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Posted by on Oct 12, 2019 in Coronary artery disease | 0 comments

In a nutshell

This study investigated the effects of different drug-eluting stents (DES) in percutaneous coronary intervention (PCI) in patients who have had a heart attack.

They found that biodegradable sirolimus (BS) stents were better than durable polymer everolimus (DPE) stents in improving blood flow. 

Some background

Percutaneous coronary intervention (PCI) is a surgical procedure. PCI is used to restore blood flow after a heart attack (myocardial infaction; MI). A stent is a medical device that is sometimes inserted in the artery during PCI. It helps to keep the blood vessel open. In recent years, new types of stents have been developed. Drug-eluting stents (DES) are one type. These stents release drugs that prevent blood clotting. This reduces the risk of blockages in the artery or around the stent. Sirolimus and everolimus are drugs used to coat stents. 

Other developments include biodegradable and ultrathin stents. These are designed to reduce inflammation and blood vessel injury. Studies suggest that a biodegradable sirolimus (BS) stent is better than a durable polymer everolimus (DPE) stent. One type of MI is called ST-segment elevation MI (STEMI). Patients with STEMI have a higher risk of clots and inflammation than other MI types. It is unclear if the BS stent is better than the DPE stent in patients with STEMI.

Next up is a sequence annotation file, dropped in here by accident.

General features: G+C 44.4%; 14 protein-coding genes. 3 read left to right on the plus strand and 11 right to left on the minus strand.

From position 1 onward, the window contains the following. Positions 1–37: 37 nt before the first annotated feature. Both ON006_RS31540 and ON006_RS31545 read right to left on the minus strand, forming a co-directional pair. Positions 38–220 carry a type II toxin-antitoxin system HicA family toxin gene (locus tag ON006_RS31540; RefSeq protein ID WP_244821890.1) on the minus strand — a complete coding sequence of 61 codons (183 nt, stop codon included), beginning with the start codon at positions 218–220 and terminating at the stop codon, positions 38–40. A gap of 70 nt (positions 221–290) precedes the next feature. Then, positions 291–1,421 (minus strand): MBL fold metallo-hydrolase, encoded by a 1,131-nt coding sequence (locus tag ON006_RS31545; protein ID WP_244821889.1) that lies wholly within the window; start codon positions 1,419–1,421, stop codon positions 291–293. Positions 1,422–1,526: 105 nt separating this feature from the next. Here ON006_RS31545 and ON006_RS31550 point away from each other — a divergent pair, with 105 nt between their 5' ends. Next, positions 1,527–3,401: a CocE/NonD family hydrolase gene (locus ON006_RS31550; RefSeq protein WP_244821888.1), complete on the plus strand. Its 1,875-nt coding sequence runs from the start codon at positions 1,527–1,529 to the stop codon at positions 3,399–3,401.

Methods & findings

This study included 1300 patients with STEMI. All patients underwent PCI. Patients were randomly assigned to receive a BS or a DPE stent. The main outcome was target lesion failure (TLF). The parameters that defined TLF included cardiac death, another MI or repeat PCI to remove a blockage. 

After 12 months, TLF occurred in 4% of the BS and 6% of the DPE groups. 

The bottom line

The authors concluded that the BS stent was better than the DPE stent in improving blood flow in patients with STEMI.

The fine print

This study had a short follow-up period. Longer-term studies are needed. This study was funded by Biotronik, the manufacturer of the BS stent.

Published By :

Lancet (London, England)

Date :

Aug 30, 2019

Original Title :

Biodegradable polymer sirolimus-eluting stents versus durable polymer everolimus-eluting stents in patients with ST-segment elevation myocardial infarction (BIOSTEMI): a single-blind, prospective, randomised superiority trial.

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